How are individuals within your college/department/unit helping advance inclusive excellence?
We believe that we are not successful if our international students, scholars and faculty voices are not elevated and set up for success. In the development of our global strategy, Forward Together, we included a committee of diverse faculty to guide us in its creation and implementation process. We also leaned heavily on international student and scholar focus groups and surveying over the last couple of years to ensure their stories, guidance and first-hand experiences are taken into account as we develop new support structures for them at Nebraska.
Many staff members across Global Nebraska Coalition on Diversity and Inclusion and Global Affairs have also played a lead role in expanding International Education Week into a month-long observance this year, planning and supporting more than 80 events hosted for the university’s largest International Education Week celebration ever. The event helps advance inclusive excellence at Nebraska by promoting global experiential learning opportunities and celebrating cultural exchange.
Is there a part of the plan that is most exciting to you and/or having a positive impact on your college/department/unit?
Recently, the Education Abroad Office has focused on creating global experiences that take place not only overseas, but also virtually and domestically, thus making cross-cultural experiences accessible to more students. This is an exciting chance to increase innovative experiential learning opportunities for students — opportunities that allow us to bring on more campus partners. One of these Global Experience courses, “Negotiating Peace: From Conflict to Coexistence,” just received the Award for Excellence in Education Abroad Curriculum Design from the Forum on Education Abroad. The course was created this summer and co-taught by Kate Kunzman, education abroad coordinator, and Emira Ibrahimpasic, assistant professor of practice and assistant director of the Global Studies program.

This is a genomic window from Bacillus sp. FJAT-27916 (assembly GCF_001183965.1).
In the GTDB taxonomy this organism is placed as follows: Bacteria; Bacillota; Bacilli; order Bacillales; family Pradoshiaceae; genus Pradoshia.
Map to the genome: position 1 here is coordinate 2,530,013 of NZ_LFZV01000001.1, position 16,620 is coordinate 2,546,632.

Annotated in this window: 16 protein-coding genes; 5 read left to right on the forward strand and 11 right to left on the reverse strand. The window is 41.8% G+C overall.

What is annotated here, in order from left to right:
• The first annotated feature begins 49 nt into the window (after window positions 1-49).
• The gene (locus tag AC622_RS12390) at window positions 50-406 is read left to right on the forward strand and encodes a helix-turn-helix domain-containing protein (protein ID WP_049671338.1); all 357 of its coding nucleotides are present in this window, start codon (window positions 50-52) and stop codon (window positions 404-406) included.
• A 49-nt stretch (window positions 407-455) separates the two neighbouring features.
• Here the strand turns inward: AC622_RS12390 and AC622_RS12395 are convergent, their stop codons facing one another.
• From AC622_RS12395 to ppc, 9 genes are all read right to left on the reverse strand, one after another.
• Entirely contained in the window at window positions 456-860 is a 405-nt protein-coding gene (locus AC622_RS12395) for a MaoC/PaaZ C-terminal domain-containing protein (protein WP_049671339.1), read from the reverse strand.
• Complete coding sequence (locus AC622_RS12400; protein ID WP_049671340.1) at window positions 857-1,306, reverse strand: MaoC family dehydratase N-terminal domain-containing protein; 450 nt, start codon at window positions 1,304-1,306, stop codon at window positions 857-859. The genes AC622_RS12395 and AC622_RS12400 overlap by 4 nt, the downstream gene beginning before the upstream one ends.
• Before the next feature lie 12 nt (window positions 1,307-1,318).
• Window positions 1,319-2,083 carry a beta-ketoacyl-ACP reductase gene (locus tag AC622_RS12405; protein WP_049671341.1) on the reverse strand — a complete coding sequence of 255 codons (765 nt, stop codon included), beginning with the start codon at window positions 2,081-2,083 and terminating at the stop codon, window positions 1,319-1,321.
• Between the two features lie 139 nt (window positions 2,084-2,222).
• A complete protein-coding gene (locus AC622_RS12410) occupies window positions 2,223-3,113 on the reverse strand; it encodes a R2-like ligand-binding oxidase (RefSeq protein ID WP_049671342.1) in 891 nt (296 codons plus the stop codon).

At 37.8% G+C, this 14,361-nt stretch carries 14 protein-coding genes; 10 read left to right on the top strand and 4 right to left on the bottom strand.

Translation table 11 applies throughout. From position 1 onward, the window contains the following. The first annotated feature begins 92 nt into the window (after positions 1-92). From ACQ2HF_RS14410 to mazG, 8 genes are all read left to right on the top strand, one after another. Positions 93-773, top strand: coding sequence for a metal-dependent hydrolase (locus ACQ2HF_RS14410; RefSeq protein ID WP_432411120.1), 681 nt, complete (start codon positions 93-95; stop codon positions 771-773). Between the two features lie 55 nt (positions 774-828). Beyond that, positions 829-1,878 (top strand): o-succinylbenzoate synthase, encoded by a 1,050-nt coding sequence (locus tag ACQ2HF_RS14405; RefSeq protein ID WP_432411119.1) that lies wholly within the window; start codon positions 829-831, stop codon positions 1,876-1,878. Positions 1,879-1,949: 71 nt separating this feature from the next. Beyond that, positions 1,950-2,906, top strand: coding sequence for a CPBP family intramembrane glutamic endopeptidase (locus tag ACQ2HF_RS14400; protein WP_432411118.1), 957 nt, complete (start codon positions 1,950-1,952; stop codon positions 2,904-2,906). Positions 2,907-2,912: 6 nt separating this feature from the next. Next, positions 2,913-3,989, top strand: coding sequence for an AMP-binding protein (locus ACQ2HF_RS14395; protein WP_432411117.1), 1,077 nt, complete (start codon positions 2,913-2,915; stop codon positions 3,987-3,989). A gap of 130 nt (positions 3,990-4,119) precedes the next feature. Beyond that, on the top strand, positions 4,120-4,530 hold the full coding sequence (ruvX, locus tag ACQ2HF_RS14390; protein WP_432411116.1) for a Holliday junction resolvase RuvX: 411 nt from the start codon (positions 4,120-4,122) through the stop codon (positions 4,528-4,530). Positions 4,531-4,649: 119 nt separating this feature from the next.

Earlier this week, Josh Davis, associate vice chancellor for global affairs, also announced increased staffing and support in International Student and Scholar Office to enhance programming and support infrastructure for our international students and scholars. Global Affairs has also begun collaborating with the International Student Advisory Board, a recognized student organization that aims to uplift and amplify the voices of international students, to implement feedback gathered from recent student listening sessions hosted by the board. These suggestions include more day-to-day advising options and support for our international students and scholars; creating a more inclusive environment in classrooms by ensuring faculty and domestic students are prepared to engage with our international students; and collaborating with units across campus, such as Graduate Studies and Career Services, to prepare graduate and other students for their careers.